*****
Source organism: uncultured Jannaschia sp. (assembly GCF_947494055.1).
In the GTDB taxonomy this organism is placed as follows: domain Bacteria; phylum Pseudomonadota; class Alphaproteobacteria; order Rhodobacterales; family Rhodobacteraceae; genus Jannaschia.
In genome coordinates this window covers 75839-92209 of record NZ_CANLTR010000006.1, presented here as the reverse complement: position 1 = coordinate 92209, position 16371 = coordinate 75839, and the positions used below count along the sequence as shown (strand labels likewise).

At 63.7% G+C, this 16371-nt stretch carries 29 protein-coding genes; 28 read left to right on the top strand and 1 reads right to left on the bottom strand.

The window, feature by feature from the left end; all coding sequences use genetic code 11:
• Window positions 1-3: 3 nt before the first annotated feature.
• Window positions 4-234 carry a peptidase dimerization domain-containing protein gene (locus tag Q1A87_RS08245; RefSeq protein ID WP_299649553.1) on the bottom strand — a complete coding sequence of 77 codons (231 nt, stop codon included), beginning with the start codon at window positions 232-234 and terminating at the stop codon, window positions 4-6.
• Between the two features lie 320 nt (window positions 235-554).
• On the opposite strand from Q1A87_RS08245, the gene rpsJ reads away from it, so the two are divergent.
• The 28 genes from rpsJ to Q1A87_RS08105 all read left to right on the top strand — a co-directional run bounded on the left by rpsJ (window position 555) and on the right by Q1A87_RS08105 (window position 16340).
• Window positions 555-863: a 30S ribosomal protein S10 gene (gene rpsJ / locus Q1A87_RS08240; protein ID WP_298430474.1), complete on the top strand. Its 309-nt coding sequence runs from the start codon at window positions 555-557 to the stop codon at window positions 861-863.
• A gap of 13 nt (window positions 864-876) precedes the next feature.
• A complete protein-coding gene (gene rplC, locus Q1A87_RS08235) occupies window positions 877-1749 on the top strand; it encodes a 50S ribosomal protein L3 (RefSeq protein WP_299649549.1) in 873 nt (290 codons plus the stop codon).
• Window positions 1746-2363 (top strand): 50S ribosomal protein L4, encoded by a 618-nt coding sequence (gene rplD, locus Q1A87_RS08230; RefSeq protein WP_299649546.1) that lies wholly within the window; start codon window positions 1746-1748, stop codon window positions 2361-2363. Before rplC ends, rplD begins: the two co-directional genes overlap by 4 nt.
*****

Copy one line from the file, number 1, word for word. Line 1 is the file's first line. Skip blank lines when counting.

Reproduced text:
Source organism: uncultured Jannaschia sp. (assembly GCF_947494055.1).